Altiscale Expands Hadoop-as-a-Service in Data Cloud 4.0
Updated · Sep 29, 2015
Setting up, configuring and managing a Big Data cluster of Hadoop and Spark applications is no easy task. That’s where Altiscale comes into the picture with its Big Data as a Service cloud platform that enables organizations to run their analytics workloads without the need to build out on-premises infrastructure for Big Data.
Altiscale is launching its Data Cloud 4.0 platform this week. It offers updated capabilities such as support for Apache Hadoop 2.7.1, Apache Spark 1.5.0, Apache Hive 1.2.0 and Apache Pig 0.15.0.
Raymie Stata, CEO and founder of Altiscale, explained to Enterprise Apps Today that Altiscale created its own cloud from the ground up, optimized around the needs of Hadoop.
“We have our own data centers in which we put hardware that we have selected, configured and tuned the hardware, networking and software to ensure high performance and reliability for big data,” Stata said. “We don’t use OpenStack, but we’ve built substantial IP around what we call the ‘control plan of Hadoop’ – the automation that will allow us to, ultimately, run thousands of Hadoop clusters with a small, high-octane operations team.”
Big Data by definition involves large amount of data, which needs to be uploaded from a user to the Altiscale Data Cloud. While transferring large volumes of data might be a concern for some, Stata noted that it’s actually fairly easy and straightforward for customers to get data uploaded and in place.
“While customers are always initially concerned about how to transfer their archival data, we get them to quickly realize that it’s more important to focus on getting the day-to-day flow of data in place,” Stata explained. “Networking has become very cheap, and most customers realize that the day-to-day flow is both simple and cost-effective to get into place.”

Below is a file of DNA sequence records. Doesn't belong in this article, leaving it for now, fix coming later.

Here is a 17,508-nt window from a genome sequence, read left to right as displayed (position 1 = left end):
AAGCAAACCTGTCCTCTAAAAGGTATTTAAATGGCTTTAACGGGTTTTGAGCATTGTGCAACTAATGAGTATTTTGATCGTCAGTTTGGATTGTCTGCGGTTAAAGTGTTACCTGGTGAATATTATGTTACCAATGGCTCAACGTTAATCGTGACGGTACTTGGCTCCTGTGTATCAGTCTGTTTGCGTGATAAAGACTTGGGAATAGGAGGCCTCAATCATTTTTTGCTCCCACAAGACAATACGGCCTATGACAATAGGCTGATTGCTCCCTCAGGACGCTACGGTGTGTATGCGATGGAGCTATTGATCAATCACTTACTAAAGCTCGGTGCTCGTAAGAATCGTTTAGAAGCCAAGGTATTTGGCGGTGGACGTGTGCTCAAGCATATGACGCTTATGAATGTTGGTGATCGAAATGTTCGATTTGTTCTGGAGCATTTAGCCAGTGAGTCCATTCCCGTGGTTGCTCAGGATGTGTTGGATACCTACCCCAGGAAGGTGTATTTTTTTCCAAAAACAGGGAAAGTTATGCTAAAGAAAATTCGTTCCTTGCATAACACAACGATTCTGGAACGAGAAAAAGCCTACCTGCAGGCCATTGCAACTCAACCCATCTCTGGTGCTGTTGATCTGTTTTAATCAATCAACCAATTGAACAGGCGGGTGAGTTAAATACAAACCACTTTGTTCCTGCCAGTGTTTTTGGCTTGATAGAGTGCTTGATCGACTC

Once the day-to-day flow of data is figured out, Altiscale will work with customers to figure out how to do the one-off transfer of archival data.
“This we typically solve either over public or private network connections, which can handle a few tens of terabytes, or shipment on secured media for larger amounts. We’ve got a service designed specifically around doing this,” Stata said.
Also of note is the fact that the Altiscale Data Cloud meets the emerging ODPi effort that aims to define standards for cross-Hadoop application data compatibility. Stata said that Altiscale is a founding member of the ODPi because he strongly believes that standards will accelerate the spread of Hadoop, and its business value, in the enterprise. By promoting standards, there can be more apps, businesses can adopt them more quickly, and see value. Altiscale Data Cloud 4.0 meets the standards specifications set by the ODPi, which means that any application running on top of an ODPi-compliant Hadoop distribution can easily run on Altiscale.
“It also makes it easier for customers to pick a Hadoop distribution,” Stata said. “It’s good to have confidence that your apps will run and that you will have access to a broad array of applications.”
While ODPi aims to define the standard, Stata emphasized that there has been a huge convergence within the Hadoop community since Hadoop 2.0 shipped in October 2013; the distros are more and more alike.
“But there is lots of confusion in the market about this – many customers believe the distros are very different,” Stata said. “Among other things, ODPi will help reduce that confusion, as well as help deal with the remaining areas of incompatibility.”
Sean Michael Kerner is a senior editor at Enterprise Apps Today and InternetNews.com. Follow him on Twitter @TechJournalist